Sunday, March 5, 2017

In Print: Uphold the Cause

I am the alien.

Scriptures describe us as sojourners, refugees, and aliens. Our biblical identity as a peculiar people and the “set-apart ones” doesn’t put us in a class above others. We’re not better because we know the King. Quite the contrary, our status carries with it the promise that we can expect to be among the outcast, the odd ones, and the oppressed.

If I believe I’m an alien, I won’t easily choose political options aimed at protecting my own status, whether legal, financial, or societal. I have no status, other than that of a pilgrim temporarily on mission in a foreign land, looking forward to going home.

My alienated status will lead me to identify with others who are strangers in my adopted country. Whatever my opinions about the legal and political issues surrounding immigrants and refugees, I’ll choose to show them kindness and to uphold their cause along with the Lord.

If I choose to believe I’m among “the least of these,” it will change the way I approach political issues.

Read the rest at Uphold the Cause in the March 2017  issue of Christian Standard .

Sunday, February 12, 2017

In Print: Small Churches With a Big Impact

In towns and cities all over America, small churches are known for more than their Sunday morning services. We asked the leaders of several small (under 200) congregations to share how their church serves their community. Their answers prove it doesn't take a big congregation to have a huge impact. The results are in this week's Lookout magazine, entitled "Small Churches, Big Impact."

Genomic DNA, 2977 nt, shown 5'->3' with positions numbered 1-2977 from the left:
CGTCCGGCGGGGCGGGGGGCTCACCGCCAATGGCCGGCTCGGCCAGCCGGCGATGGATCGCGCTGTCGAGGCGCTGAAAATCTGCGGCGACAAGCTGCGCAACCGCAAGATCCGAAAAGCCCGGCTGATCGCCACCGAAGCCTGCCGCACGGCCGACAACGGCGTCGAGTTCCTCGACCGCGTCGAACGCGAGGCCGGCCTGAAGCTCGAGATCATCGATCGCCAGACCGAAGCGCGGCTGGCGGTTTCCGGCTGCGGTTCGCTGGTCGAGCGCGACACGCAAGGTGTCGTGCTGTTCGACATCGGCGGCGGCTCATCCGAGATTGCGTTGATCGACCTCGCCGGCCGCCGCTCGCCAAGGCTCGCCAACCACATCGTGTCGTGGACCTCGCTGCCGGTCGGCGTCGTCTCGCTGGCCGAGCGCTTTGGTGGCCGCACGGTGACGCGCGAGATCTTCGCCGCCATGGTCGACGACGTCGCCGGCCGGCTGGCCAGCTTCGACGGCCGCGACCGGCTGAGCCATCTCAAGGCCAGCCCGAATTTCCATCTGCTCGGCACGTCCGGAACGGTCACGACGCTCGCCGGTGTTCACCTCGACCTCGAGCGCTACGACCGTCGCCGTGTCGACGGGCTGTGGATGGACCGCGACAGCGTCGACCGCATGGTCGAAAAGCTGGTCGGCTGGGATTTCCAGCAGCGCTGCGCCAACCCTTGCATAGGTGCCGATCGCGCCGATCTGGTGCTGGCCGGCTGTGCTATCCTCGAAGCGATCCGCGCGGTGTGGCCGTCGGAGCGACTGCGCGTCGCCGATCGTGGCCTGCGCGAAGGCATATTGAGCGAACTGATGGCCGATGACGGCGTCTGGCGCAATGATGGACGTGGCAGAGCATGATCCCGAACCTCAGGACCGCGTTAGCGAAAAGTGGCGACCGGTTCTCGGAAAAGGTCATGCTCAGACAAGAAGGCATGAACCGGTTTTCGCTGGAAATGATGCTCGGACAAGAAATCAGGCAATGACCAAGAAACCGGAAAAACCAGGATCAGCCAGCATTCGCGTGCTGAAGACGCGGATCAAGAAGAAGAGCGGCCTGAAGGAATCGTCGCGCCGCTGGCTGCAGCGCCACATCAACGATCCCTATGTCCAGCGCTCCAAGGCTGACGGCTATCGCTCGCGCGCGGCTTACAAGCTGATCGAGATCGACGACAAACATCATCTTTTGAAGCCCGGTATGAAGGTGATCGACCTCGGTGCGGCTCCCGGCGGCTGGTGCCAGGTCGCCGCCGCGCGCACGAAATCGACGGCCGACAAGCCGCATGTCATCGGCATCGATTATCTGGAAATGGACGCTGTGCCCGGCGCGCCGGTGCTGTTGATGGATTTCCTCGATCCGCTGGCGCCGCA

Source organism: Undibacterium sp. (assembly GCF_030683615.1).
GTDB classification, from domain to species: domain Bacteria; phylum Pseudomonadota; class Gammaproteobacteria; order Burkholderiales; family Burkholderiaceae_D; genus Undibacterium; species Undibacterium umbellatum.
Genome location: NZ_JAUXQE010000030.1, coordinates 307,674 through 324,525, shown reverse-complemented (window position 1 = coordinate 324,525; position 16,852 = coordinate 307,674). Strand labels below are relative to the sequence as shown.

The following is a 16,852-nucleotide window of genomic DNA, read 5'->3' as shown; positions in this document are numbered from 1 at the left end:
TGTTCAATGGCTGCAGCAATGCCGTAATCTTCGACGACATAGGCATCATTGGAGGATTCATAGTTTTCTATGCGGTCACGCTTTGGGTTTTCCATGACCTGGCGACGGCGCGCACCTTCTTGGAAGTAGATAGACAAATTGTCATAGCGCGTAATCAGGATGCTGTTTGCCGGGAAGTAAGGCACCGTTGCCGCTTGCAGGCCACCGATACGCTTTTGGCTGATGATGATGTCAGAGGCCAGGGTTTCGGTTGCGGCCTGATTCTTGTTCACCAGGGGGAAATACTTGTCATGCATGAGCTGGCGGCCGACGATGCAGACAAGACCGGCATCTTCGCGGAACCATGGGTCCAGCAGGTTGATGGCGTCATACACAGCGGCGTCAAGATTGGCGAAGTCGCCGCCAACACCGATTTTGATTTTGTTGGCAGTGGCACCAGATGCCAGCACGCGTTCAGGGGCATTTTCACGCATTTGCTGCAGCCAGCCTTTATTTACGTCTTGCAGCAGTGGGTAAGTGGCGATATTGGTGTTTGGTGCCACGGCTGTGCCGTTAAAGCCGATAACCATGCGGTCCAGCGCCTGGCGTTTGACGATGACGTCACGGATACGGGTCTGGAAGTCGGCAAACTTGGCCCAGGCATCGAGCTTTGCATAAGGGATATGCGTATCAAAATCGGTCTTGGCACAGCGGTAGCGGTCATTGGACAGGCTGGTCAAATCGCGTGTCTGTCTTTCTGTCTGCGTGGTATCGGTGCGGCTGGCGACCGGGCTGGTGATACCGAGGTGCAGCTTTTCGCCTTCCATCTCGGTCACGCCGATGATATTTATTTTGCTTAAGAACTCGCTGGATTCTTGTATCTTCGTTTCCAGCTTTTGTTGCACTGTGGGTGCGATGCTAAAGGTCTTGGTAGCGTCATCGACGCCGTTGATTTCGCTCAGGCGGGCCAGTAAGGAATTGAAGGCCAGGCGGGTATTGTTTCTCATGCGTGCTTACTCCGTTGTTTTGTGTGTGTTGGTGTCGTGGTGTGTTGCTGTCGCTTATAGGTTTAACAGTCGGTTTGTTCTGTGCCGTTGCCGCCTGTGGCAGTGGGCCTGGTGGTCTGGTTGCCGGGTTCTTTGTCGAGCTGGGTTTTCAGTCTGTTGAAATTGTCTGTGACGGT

Ashland Christian Church's Back to School Festival

Monday, February 6, 2017

In Print: The Church of Mirrors

From The Church of Mirrors, in the February 2017 issue of Christian Standard magazine:

A congregation that has embraced the intentional diversity Jesus designed into his church will be eager to welcome yet another square peg into the mix.

I tell prisoners the church needs them just as much as they need the church. Every congregation needs committed newcomers who bring something different, something a little out of the ordinary to the personality of the church. Just imagine the people a former prisoner will be able to attract to Jesus; they are likely to be the kinds of seekers who might not feel comfortable in a middle-class congregation.

The church was designed to be a widely diverse collection of oddballs, nonconformists, straight arrows, and free spirits. What better way to be equipped to serve as a reflection of righteousness to a world filled with oddballs, nonconformists, straight arrows, and free spirits?
Read the rest HERE

Monday, December 5, 2016

Training the Next Generation of Women in Ministry: The Rest of the Story

Anne Menear (2nd from left) with some of her "daughters"